[openstack-dev] Future Trove development
amrith.kumar at gmail.com
Sun Sep 3 11:03:34 UTC 2017
Luke, please see inline below.
mailto:amrith.kumar at gmail.com
>From: Luke Browning [mailto:LukeBrowning at us.ibm.com]
>Sent: Thursday, August 31, 2017 1:00 PM
>To: openstack-dev at lists.openstack.org
>Subject: Re: [openstack-dev] Future Trove development
>See answers to your questions below.
>>> I understand that the Trove project will be going into maintenance mode
>>> soon. I have a number of Trove related enhancements and bug fixes that I
>>> would like to submit to the community, but I don't know if they would be
>>> considered given that the project is going into maintenance mode. Please
>>> elaborate on what you mean by maintenance mode.
>> See: https://review.openstack.org/#/c/488947/
>> It is not a foregone conclusion that the project will go into maintenance
>> mode. Thierry and I (for example) are not convinced that this is the right
>> course of action, but if there are no offers to contribute to the project,
>> it may be a decision by default.
>> Do you subscribe to the OpenStack-dev mailing list. Please also see
>> Finally, for a description of what maintenance mode means, please refer:
>>> Would Trove be updated to support new OpenStack versions?
>> Would support be provided for Trove gate testing?
>> Would elements be enhanced to support Xenial and newer versions of
>> Is there a time limit associated with maintenance mode? For example, would
>>> it remain in effect for a year or two after the new stuff is released?
>>> For the four questions above, I direct your attention to the definition
>> of the maintenance-mode tag (https://governance.openstack/.
>> org/tc/reference/tags/status_maintenance-mode.html) and remind you that
>> support for different versions from the community, for gate testing and for
>> elements is dependent on people participating (and their employers allowing
>> them to do this). At this point, I have no one who has stepped up to do
>> this in any significant way. There are a couple of people from China Mobile
>> who want to help but who are largely in the weeds, trying to fix this and
>> that bug but have no idea what Trove is all about. IBM has a core reviewer
>> on the project (Mariam is copied on this email). I am happy that she's
>> able to devote what time she can to the project but absent competent
>> reviewers, whether your changes ever get merged or not remains an
>> interesting question. Since you will be contributing elements and propose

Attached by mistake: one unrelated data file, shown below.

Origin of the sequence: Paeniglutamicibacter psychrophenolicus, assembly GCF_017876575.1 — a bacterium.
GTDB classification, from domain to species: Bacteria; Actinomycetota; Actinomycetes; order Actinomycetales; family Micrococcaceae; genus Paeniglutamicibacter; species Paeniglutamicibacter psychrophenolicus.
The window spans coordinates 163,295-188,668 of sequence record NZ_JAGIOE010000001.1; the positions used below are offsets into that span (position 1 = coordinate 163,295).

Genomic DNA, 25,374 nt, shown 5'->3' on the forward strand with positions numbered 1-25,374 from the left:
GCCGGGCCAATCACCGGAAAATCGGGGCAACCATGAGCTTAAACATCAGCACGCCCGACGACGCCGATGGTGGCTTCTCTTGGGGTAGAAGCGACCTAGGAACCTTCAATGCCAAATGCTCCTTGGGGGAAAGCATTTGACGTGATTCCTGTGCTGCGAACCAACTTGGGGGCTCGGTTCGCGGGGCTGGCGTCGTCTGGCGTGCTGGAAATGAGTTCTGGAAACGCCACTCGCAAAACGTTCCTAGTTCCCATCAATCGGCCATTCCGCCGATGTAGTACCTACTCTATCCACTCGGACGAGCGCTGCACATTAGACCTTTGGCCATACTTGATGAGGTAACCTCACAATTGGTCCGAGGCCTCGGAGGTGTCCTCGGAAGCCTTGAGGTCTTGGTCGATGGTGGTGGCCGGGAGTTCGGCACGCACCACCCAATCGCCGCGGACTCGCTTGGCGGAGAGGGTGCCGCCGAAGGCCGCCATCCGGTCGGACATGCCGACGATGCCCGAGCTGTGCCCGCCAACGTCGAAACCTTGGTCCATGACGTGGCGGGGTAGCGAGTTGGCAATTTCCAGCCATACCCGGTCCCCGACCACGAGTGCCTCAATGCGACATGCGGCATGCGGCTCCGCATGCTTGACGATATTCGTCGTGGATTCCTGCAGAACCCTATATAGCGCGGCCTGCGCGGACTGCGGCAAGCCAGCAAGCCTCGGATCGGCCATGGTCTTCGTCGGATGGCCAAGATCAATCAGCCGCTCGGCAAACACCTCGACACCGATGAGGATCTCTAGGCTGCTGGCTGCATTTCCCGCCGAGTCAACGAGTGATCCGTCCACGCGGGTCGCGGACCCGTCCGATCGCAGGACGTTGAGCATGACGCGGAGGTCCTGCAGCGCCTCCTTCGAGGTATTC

>> to contribute a tool, will you be (or will IBM be) offering to support it?
>> Let me provide some back ground on my code changes, so you will have a
>> better idea of what might be submitted in a patch.
>>> I have written a fully automated command that creates a virtual guest
>>> image based on Ubuntu 16.04 containing a user specified version of a
>>> database. The user's selection is validated against an internal list of
>>> databases built into the tool. Once validated, the tool creates the image,
>>> registers it with Glance, and then creates a Trove Datastore definition for
>>> it. This is done in a single command invocation that typically takes about
>>> 25 minutes to complete. For some of the databases, it takes considerably
>>> longer (2 hours for mongodb) as I have to compile source code. The guest
>>> image that is produced is complete from a Trove perspective. It includes
>>> the Cloud specific trove-guestagent.conf file and SSH public keys for the
>>> DBA and OpenStack controller nodes.
>>> What mechanism does it use to develop the image? is it diskimage-builder
>> or some other?
>Yes, diskimage-builder and Trove elements
>> Is there something the matter with the existing tool that exists, it
>> already works, it does more than just build an image, and it is already
>> integrated in the gate. Why not use that?
I should have said this before (like in the last reply) and I may not have, but I am broadly in favor of the approach you proposed (I did look briefly at the repository that you provided). The place(s) where I had reservations relate primarily to how this new tool would interface/interact with the existing Trove. More details about that below.
>Is your question why don't we use trovestack? If so, we were looking for
>something that was more streamlined with fewer dependencies. The tool
>would need to interface with the client's cloud. Our tool is directed at
>customers and IBM lab based services, neither of whom is expected to be
>an OpenStack or Trove expert.
The guts of image building in trovestack are easy to abstract out. There is a trovestack command (image-build) which is a code path that can be easily leveraged for this. The reason I bring this up is that I would much rather this new tool, and the elements it comes with be the thing that is actively tested by the CI each time a Trove build is tested. I would therefore, much rather that the existing image building stuff be somehow integrated with the new tool that you have created, and the old stuff can be junked.
>Beyond that, there is a difference in how are images our built. First, we need